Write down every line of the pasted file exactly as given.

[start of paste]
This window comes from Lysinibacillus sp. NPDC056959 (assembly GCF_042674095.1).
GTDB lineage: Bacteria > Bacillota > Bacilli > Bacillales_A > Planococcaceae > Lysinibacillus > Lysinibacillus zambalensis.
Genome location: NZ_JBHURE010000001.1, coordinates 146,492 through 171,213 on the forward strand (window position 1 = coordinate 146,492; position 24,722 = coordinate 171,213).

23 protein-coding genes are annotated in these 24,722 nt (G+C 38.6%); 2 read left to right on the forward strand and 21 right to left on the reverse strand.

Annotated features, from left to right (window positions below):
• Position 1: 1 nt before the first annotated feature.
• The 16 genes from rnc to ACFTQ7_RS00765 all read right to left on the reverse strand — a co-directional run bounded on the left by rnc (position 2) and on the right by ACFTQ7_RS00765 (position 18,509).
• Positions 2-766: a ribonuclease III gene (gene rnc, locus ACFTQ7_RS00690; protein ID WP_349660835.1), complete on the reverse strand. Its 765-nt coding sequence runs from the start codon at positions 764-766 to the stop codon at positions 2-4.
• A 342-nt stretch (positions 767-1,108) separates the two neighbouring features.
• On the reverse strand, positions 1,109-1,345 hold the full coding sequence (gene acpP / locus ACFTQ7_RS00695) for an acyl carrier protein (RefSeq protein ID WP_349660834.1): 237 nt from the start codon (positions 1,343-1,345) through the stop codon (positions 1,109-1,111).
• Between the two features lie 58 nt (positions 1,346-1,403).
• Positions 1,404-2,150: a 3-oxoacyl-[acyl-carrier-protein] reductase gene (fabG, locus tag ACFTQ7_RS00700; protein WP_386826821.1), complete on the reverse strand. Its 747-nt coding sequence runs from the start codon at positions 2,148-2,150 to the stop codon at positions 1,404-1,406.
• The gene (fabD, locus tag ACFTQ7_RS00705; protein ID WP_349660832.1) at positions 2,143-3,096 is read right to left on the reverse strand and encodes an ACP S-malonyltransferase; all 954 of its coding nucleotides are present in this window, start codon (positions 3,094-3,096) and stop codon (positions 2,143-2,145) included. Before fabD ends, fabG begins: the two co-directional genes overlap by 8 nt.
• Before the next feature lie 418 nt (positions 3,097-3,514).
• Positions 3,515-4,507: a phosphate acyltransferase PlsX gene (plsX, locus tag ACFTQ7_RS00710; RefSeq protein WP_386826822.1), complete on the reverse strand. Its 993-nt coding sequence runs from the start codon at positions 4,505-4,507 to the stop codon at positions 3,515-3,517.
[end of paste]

This window comes from Lysinibacillus sp. NPDC056959 (assembly GCF_042674095.1).
GTDB lineage: Bacteria > Bacillota > Bacilli > Bacillales_A > Planococcaceae > Lysinibacillus > Lysinibacillus zambalensis.
Genome location: NZ_JBHURE010000001.1, coordinates 146,492 through 171,213 on the forward strand (window position 1 = coordinate 146,492; position 24,722 = coordinate 171,213).

23 protein-coding genes are annotated in these 24,722 nt (G+C 38.6%); 2 read left to right on the forward strand and 21 right to left on the reverse strand.

Annotated features, from left to right (window positions below):
• Position 1: 1 nt before the first annotated feature.
• The 16 genes from rnc to ACFTQ7_RS00765 all read right to left on the reverse strand — a co-directional run bounded on the left by rnc (position 2) and on the right by ACFTQ7_RS00765 (position 18,509).
• Positions 2-766: a ribonuclease III gene (gene rnc, locus ACFTQ7_RS00690; protein ID WP_349660835.1), complete on the reverse strand. Its 765-nt coding sequence runs from the start codon at positions 764-766 to the stop codon at positions 2-4.
• A 342-nt stretch (positions 767-1,108) separates the two neighbouring features.
• On the reverse strand, positions 1,109-1,345 hold the full coding sequence (gene acpP / locus ACFTQ7_RS00695) for an acyl carrier protein (RefSeq protein ID WP_349660834.1): 237 nt from the start codon (positions 1,343-1,345) through the stop codon (positions 1,109-1,111).
• Between the two features lie 58 nt (positions 1,346-1,403).
• Positions 1,404-2,150: a 3-oxoacyl-[acyl-carrier-protein] reductase gene (fabG, locus tag ACFTQ7_RS00700; protein WP_386826821.1), complete on the reverse strand. Its 747-nt coding sequence runs from the start codon at positions 2,148-2,150 to the stop codon at positions 1,404-1,406.
• The gene (fabD, locus tag ACFTQ7_RS00705; protein ID WP_349660832.1) at positions 2,143-3,096 is read right to left on the reverse strand and encodes an ACP S-malonyltransferase; all 954 of its coding nucleotides are present in this window, start codon (positions 3,094-3,096) and stop codon (positions 2,143-2,145) included. Before fabD ends, fabG begins: the two co-directional genes overlap by 8 nt.
• Before the next feature lie 418 nt (positions 3,097-3,514).
• Positions 3,515-4,507: a phosphate acyltransferase PlsX gene (plsX, locus tag ACFTQ7_RS00710; RefSeq protein WP_386826822.1), complete on the reverse strand. Its 993-nt coding sequence runs from the start codon at positions 4,505-4,507 to the stop codon at positions 3,515-3,517.